The Board's concerns regarding petitioner's lack of insight and self-understanding clearly constituted the imposition of a requirement in this case that he admit his guilt in the murder in order to be released on parole. In essence, all of the Board's comments and conclusions were focused on only one factor - that petitioner refused to admit that he was guilty of the murder of Mr. McWoodson. The Board, however, was not entitled to rely on the fact that petitioner refused to admit guilt in finding him unsuitable for parole.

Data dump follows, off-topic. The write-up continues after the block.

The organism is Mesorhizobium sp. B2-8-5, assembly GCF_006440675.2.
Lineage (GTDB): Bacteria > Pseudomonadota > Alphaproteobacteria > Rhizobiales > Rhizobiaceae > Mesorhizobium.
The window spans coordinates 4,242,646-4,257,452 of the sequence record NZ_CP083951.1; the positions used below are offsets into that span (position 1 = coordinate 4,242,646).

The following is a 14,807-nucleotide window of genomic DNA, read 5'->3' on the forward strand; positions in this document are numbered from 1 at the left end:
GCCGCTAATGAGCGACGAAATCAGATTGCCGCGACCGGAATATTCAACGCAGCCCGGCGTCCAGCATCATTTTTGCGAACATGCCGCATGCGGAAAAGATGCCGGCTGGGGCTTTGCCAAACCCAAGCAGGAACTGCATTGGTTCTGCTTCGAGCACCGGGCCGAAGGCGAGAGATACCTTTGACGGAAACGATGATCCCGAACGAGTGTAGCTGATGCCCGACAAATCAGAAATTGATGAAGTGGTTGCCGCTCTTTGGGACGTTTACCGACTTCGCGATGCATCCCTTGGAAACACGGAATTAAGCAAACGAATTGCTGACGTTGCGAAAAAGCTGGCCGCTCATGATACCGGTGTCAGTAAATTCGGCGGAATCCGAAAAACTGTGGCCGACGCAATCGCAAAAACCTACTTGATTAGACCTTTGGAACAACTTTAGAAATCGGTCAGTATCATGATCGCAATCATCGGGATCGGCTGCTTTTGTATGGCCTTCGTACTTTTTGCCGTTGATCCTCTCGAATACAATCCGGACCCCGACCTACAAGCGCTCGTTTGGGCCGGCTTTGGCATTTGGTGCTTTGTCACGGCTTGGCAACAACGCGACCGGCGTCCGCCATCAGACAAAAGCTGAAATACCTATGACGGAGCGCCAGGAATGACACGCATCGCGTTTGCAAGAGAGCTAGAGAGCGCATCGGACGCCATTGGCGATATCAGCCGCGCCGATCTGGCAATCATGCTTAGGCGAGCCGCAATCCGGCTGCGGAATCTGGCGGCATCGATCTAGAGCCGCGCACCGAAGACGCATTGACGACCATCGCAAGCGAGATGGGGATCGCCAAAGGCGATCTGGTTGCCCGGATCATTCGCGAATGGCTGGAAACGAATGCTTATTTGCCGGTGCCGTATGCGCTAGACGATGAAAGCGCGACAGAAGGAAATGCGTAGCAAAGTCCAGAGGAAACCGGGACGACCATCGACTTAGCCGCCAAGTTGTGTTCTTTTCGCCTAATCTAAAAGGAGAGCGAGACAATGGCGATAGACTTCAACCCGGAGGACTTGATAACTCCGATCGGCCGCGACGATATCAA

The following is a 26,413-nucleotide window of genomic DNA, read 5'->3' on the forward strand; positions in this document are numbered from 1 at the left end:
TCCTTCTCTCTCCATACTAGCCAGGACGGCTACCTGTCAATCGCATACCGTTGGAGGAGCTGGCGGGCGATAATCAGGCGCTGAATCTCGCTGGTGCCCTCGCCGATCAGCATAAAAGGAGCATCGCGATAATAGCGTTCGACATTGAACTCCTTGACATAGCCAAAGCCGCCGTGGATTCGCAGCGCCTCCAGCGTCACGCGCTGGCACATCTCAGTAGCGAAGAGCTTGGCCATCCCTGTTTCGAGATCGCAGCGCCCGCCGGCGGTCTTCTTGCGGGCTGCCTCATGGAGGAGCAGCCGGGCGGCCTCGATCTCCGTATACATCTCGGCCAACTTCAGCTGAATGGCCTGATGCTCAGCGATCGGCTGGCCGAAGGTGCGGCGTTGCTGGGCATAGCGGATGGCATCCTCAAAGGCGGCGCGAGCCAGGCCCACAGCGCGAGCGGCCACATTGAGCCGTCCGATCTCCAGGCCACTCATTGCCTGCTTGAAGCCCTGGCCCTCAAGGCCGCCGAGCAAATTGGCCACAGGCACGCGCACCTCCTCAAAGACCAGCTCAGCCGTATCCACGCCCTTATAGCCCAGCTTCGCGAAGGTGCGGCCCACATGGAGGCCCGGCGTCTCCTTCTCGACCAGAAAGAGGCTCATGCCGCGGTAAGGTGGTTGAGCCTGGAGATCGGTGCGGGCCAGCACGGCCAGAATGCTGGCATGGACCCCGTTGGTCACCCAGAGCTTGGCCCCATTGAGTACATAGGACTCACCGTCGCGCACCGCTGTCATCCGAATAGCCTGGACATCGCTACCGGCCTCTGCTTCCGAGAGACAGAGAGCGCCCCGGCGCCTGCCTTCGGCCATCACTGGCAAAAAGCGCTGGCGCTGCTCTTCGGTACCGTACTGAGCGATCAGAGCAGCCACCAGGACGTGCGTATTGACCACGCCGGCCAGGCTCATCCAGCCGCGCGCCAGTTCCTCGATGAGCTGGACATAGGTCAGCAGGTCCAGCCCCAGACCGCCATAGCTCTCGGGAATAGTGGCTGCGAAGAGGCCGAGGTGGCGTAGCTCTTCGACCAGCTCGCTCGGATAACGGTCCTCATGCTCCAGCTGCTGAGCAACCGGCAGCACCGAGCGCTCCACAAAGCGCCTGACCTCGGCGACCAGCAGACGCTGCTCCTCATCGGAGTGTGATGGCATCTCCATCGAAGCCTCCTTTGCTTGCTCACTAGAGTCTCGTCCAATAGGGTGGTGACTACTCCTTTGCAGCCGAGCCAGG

California Penal Code § 5011(b) states that in determining eligibility for parole, the Board "shall not require an admission of guilt to any crime for which an inmate was committed." When appearing before the Board, an inmate "may refuse to discuss the facts of the crime in which instance a decision shall be made based on the other information available and the refusal shall not be held against the prisoner." Cal. Code Regs., tit. 15, § 2236. See also In re Palermo, 171 Cal. App. 4th 1096, 1110-1111 (2009) (Board's denial of parole reversed where court was "not persuaded" that Board's concerns about inmate's "insight" were not an "indirect" "requirement he admit he is guilty of second degree murder"); In re Aguilar, 168 Cal. App. 4th 1479, 1491 (2008) (an inmate "'need not admit his guilt or change his story to be found suitable for parole by the Board'"). In the present case, the Board's decision improperly "held against" petitioner his refusal to admit guilt and discuss the circumstances of his crime, in direct violation of California law. See Cal. Code Reg., tit. 15, § 2236. Further, the clear import of the presiding commissioner's remarks at the hearing on April 4, 2006 was that petitioner could never be found suitable for parole unless and until he admitted his guilt with respect to his commitment offense. This was improper under California law and the imposition of such an unlawful condition violated petitioner's federal right to due process. Put another way, petitioner's failure to admit his guilt of his crime of conviction, without more, does not constitute "some evidence" that he would pose a current danger to society if released and does not support the Board's finding that he currently remains a danger to public safety. Cf. Evans v. Carey, No. CIV S-06-0376 LKK GGH P, 2007 WL 1182937 (E.D. Cal. Apr. 20, 2007) (unchanging circumstances of petitioner's crime of conviction constituted "some evidence" to support Board's unfavorable suitability decision, apart from petitioner's protestation of innocence, where past psychiatric evaluations concluded that petitioner had narcissistic personality disorder and lacked insight).